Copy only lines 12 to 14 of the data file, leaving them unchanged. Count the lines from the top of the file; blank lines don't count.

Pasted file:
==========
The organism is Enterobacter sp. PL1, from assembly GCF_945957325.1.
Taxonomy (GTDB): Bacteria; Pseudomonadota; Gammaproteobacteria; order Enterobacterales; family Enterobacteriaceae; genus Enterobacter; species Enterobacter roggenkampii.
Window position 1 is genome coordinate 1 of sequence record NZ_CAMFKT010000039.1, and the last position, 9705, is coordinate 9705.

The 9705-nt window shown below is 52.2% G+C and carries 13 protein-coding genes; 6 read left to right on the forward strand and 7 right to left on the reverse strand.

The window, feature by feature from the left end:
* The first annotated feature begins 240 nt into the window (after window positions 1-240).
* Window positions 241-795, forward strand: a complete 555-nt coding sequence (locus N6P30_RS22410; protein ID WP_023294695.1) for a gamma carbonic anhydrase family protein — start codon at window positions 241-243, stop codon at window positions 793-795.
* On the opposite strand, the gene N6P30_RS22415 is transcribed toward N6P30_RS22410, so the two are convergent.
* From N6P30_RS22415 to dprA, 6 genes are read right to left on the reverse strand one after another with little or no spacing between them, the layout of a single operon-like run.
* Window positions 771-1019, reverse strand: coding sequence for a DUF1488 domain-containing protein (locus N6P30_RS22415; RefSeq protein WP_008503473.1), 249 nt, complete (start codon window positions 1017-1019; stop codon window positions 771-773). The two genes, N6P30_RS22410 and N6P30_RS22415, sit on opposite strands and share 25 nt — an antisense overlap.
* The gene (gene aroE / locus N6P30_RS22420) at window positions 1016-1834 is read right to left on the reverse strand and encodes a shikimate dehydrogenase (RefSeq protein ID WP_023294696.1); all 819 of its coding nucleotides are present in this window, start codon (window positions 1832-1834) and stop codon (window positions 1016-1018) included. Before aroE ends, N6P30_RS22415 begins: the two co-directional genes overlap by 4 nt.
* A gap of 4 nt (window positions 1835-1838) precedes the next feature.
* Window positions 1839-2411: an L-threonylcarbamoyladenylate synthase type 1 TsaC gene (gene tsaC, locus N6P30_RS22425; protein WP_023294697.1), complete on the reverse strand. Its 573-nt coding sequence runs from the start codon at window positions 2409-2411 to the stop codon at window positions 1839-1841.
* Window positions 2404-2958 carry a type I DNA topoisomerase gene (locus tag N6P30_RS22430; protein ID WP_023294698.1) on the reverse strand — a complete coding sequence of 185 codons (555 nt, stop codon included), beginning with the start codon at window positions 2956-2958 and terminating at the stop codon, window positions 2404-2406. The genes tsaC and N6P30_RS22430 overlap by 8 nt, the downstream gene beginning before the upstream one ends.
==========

* A gap of 4 nt (window positions 1835-1838) precedes the next feature.
* Window positions 1839-2411: an L-threonylcarbamoyladenylate synthase type 1 TsaC gene (gene tsaC, locus N6P30_RS22425; protein WP_023294697.1), complete on the reverse strand. Its 573-nt coding sequence runs from the start codon at window positions 2409-2411 to the stop codon at window positions 1839-1841.
* Window positions 2404-2958 carry a type I DNA topoisomerase gene (locus tag N6P30_RS22430; protein ID WP_023294698.1) on the reverse strand — a complete coding sequence of 185 codons (555 nt, stop codon included), beginning with the start codon at window positions 2956-2958 and terminating at the stop codon, window positions 2404-2406. The genes tsaC and N6P30_RS22430 overlap by 8 nt, the downstream gene beginning before the upstream one ends.